The government hospital in Tripoli on Sunday received six bodies, according to L’Orient Today’s correspondent in the area, as the death toll continues to rise after the sinking of a boat off the coast of Tripoli late Saturday night. At least 48 people have been rescued, according to Lebanese Army command.
Here's what we know:
• According to our correspondent, the names of five of the deceased have been confirmed: Riad Dandchi, Hanan al-Jamal, Bahaa Murad, Bahaa Dandashi and Muhammad Abbas Al-Khashin.
• The state-run National News Agency has reported “more than 70” people were on board.
• The passengers, who include Lebanese and Syrian nationals, were attempting to leave Lebanon.
• One person has been arrested on suspicion of involvement in the smuggling operation, according to the army, and an investigation has been launched into the incident.
• Meanwhile, Benin al-Abda Civil Defense teams have been combing the coast in the area since early Sunday morning in search of possible survivors, the National News Agency reported.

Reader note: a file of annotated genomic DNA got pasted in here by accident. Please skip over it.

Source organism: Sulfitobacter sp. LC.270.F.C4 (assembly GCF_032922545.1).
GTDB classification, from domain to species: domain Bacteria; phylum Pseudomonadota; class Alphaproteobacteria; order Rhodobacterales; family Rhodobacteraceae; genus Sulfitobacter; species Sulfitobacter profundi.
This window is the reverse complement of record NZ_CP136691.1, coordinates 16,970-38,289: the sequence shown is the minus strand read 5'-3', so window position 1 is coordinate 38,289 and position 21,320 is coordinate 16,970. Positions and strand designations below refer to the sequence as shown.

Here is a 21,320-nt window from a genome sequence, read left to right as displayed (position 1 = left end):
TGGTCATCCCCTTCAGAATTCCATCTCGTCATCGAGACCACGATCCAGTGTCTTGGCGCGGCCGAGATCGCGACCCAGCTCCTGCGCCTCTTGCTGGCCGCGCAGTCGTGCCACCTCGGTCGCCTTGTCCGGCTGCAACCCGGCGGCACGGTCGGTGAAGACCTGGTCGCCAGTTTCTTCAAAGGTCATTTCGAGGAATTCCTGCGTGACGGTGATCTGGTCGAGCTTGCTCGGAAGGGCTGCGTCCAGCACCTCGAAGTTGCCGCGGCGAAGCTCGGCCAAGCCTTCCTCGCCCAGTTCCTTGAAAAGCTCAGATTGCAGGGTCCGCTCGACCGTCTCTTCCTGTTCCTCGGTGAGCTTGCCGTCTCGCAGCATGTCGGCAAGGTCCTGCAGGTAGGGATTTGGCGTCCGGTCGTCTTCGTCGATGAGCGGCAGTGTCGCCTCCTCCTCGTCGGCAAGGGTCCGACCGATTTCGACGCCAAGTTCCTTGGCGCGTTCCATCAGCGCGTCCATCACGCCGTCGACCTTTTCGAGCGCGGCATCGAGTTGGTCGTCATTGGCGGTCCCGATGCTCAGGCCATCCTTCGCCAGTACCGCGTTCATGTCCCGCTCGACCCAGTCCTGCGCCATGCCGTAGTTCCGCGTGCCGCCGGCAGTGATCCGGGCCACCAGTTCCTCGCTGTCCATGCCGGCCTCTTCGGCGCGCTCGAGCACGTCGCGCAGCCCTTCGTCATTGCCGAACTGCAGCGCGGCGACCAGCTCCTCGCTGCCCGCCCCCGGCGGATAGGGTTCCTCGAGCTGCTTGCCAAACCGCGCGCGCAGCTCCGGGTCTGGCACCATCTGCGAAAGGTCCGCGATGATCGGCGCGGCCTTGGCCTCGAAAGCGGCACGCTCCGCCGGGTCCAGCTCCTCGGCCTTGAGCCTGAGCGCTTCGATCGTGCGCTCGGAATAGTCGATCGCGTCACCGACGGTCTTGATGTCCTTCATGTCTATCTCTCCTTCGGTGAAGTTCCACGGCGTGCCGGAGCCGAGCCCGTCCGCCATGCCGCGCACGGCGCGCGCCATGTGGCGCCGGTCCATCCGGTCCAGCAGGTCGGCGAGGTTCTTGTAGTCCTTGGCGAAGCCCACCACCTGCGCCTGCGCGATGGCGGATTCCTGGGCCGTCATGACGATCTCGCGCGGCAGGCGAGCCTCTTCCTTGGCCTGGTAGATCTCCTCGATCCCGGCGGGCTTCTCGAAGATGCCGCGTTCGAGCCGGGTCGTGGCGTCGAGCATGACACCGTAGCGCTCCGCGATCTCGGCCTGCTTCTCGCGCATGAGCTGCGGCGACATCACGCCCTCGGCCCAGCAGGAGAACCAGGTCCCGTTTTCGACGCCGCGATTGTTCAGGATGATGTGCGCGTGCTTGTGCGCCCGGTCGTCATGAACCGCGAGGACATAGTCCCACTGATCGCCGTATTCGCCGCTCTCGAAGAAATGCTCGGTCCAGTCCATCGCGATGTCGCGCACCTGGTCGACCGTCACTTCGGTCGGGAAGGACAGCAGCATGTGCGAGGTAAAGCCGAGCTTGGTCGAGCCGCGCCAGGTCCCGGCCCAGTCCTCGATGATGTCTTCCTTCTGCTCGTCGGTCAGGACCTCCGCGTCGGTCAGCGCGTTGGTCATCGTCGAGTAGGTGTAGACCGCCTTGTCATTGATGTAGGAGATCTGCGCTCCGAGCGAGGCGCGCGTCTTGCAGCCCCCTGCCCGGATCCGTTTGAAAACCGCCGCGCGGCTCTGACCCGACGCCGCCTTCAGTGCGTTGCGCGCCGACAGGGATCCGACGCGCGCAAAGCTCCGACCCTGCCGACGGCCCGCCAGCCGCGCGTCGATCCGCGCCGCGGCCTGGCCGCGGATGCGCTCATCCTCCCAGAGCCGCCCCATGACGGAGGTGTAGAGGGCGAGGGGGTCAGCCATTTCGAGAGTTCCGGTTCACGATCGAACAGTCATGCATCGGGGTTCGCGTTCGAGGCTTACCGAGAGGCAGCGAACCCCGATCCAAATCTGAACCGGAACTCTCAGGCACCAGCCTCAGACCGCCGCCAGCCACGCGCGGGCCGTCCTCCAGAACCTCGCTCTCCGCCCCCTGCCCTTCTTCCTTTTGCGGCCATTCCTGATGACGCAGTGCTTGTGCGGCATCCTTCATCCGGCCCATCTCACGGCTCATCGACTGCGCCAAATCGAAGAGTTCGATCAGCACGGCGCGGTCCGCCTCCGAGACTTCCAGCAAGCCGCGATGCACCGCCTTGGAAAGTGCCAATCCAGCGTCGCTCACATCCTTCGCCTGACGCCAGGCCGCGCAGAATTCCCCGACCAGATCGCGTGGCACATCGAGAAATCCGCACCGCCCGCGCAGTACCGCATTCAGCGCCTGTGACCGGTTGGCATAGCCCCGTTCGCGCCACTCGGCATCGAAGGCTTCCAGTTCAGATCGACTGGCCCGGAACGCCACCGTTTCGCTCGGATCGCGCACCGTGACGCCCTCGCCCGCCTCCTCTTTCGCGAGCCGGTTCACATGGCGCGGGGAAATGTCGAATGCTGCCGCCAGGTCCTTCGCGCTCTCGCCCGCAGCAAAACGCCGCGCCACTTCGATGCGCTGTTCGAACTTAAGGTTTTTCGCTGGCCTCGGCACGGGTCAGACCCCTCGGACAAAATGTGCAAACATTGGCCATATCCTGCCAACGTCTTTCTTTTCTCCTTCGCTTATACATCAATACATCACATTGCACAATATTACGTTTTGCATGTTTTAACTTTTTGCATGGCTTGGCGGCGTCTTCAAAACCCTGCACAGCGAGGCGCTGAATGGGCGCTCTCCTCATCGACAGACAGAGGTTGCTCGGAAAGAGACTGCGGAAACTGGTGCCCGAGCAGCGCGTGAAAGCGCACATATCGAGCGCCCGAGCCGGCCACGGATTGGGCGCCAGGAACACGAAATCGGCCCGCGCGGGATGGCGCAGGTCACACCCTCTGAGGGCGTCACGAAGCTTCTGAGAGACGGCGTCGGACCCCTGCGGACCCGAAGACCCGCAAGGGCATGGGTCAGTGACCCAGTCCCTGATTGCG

• Prime Minister Najib Mikati announced that Monday will be an official day of mourning.
• President Michel Aoun on Sunday morning called for an investigation into the circumstances of the sinking.
• The army has said that after leaving Qalamoun, the boat sank due to having too many people on board. In its Sunday afternoon press conference, the army said that the nearly 50-year-old boat, which was designed to hold ten passengers, was holding above the appropriate weight, and was not supplied with proper safety equipment.
• One survivor told AFP that the boat was struck twice by an army patrol boat prior to sinking. The army denied this accusation, saying that the captain of the migrant boat tried to carry out maneuvers to escape the Lebanese coast guard, which resulted in the boat hitting the coast guard vessel.
• A photo circulating on social media purported to show a sign protesters had placed outside Najib Mikati’s yacht in Nice, blaming him for the tragedy.
• Most people trying to leave Lebanon illegally by sea are Syrian refugees, but the number of Lebanese citizens also attempting the journey is on the rise. In the first 11 months of 2021, at least 1,570 people, including 186 Lebanese, fled Lebanon by boat, or tried unsuccessfully, according to the United Nations refugee agency.